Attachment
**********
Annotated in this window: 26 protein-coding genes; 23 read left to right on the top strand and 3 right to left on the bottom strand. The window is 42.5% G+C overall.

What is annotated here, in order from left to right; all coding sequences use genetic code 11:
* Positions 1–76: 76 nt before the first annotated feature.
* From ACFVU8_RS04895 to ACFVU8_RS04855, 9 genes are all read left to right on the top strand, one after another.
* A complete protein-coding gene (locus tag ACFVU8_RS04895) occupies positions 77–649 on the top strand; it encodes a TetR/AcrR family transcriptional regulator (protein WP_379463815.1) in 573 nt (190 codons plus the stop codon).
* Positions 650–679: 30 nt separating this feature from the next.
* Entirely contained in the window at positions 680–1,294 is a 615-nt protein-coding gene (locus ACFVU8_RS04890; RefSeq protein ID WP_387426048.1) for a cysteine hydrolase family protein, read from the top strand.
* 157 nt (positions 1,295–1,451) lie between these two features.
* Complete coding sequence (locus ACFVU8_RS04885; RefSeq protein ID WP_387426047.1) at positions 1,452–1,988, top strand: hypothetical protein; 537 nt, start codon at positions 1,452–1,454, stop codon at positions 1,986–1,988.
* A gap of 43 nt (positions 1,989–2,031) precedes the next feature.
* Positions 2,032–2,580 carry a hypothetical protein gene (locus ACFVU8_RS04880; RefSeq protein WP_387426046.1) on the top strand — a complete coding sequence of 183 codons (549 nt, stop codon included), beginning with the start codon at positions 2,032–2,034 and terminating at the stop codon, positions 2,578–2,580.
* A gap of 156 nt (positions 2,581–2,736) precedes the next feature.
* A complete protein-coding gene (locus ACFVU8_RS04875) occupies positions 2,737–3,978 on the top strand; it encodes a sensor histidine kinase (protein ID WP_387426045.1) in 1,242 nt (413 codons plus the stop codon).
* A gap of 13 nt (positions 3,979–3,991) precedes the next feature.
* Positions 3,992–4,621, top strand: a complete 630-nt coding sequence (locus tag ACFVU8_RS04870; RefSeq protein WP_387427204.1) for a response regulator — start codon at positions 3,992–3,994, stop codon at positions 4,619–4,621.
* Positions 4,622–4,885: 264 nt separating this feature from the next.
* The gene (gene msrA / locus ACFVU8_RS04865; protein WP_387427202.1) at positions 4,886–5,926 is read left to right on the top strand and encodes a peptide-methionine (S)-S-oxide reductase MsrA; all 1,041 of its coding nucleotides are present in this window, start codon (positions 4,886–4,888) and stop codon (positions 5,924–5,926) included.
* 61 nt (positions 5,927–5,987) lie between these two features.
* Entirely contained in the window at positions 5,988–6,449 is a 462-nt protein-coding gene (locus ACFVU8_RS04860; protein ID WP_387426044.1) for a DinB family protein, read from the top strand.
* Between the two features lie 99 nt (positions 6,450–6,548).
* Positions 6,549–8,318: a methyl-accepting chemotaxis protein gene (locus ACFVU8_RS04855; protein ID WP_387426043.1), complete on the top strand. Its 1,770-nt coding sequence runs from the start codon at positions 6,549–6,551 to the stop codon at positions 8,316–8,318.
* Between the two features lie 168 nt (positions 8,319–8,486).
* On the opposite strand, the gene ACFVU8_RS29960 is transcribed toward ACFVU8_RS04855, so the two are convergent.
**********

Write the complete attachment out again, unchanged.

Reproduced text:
Annotated in this window: 26 protein-coding genes; 23 read left to right on the top strand and 3 right to left on the bottom strand. The window is 42.5% G+C overall.

What is annotated here, in order from left to right; all coding sequences use genetic code 11:
* Positions 1–76: 76 nt before the first annotated feature.
* From ACFVU8_RS04895 to ACFVU8_RS04855, 9 genes are all read left to right on the top strand, one after another.
* A complete protein-coding gene (locus tag ACFVU8_RS04895) occupies positions 77–649 on the top strand; it encodes a TetR/AcrR family transcriptional regulator (protein WP_379463815.1) in 573 nt (190 codons plus the stop codon).
* Positions 650–679: 30 nt separating this feature from the next.
* Entirely contained in the window at positions 680–1,294 is a 615-nt protein-coding gene (locus ACFVU8_RS04890; RefSeq protein ID WP_387426048.1) for a cysteine hydrolase family protein, read from the top strand.
* 157 nt (positions 1,295–1,451) lie between these two features.
* Complete coding sequence (locus ACFVU8_RS04885; RefSeq protein ID WP_387426047.1) at positions 1,452–1,988, top strand: hypothetical protein; 537 nt, start codon at positions 1,452–1,454, stop codon at positions 1,986–1,988.
* A gap of 43 nt (positions 1,989–2,031) precedes the next feature.
* Positions 2,032–2,580 carry a hypothetical protein gene (locus ACFVU8_RS04880; RefSeq protein WP_387426046.1) on the top strand — a complete coding sequence of 183 codons (549 nt, stop codon included), beginning with the start codon at positions 2,032–2,034 and terminating at the stop codon, positions 2,578–2,580.
* A gap of 156 nt (positions 2,581–2,736) precedes the next feature.
* A complete protein-coding gene (locus ACFVU8_RS04875) occupies positions 2,737–3,978 on the top strand; it encodes a sensor histidine kinase (protein ID WP_387426045.1) in 1,242 nt (413 codons plus the stop codon).
* A gap of 13 nt (positions 3,979–3,991) precedes the next feature.
* Positions 3,992–4,621, top strand: a complete 630-nt coding sequence (locus tag ACFVU8_RS04870; RefSeq protein WP_387427204.1) for a response regulator — start codon at positions 3,992–3,994, stop codon at positions 4,619–4,621.
* Positions 4,622–4,885: 264 nt separating this feature from the next.
* The gene (gene msrA / locus ACFVU8_RS04865; protein WP_387427202.1) at positions 4,886–5,926 is read left to right on the top strand and encodes a peptide-methionine (S)-S-oxide reductase MsrA; all 1,041 of its coding nucleotides are present in this window, start codon (positions 4,886–4,888) and stop codon (positions 5,924–5,926) included.
* 61 nt (positions 5,927–5,987) lie between these two features.
* Entirely contained in the window at positions 5,988–6,449 is a 462-nt protein-coding gene (locus ACFVU8_RS04860; protein ID WP_387426044.1) for a DinB family protein, read from the top strand.
* Between the two features lie 99 nt (positions 6,450–6,548).
* Positions 6,549–8,318: a methyl-accepting chemotaxis protein gene (locus ACFVU8_RS04855; protein ID WP_387426043.1), complete on the top strand. Its 1,770-nt coding sequence runs from the start codon at positions 6,549–6,551 to the stop codon at positions 8,316–8,318.
* Between the two features lie 168 nt (positions 8,319–8,486).
* On the opposite strand, the gene ACFVU8_RS29960 is transcribed toward ACFVU8_RS04855, so the two are convergent.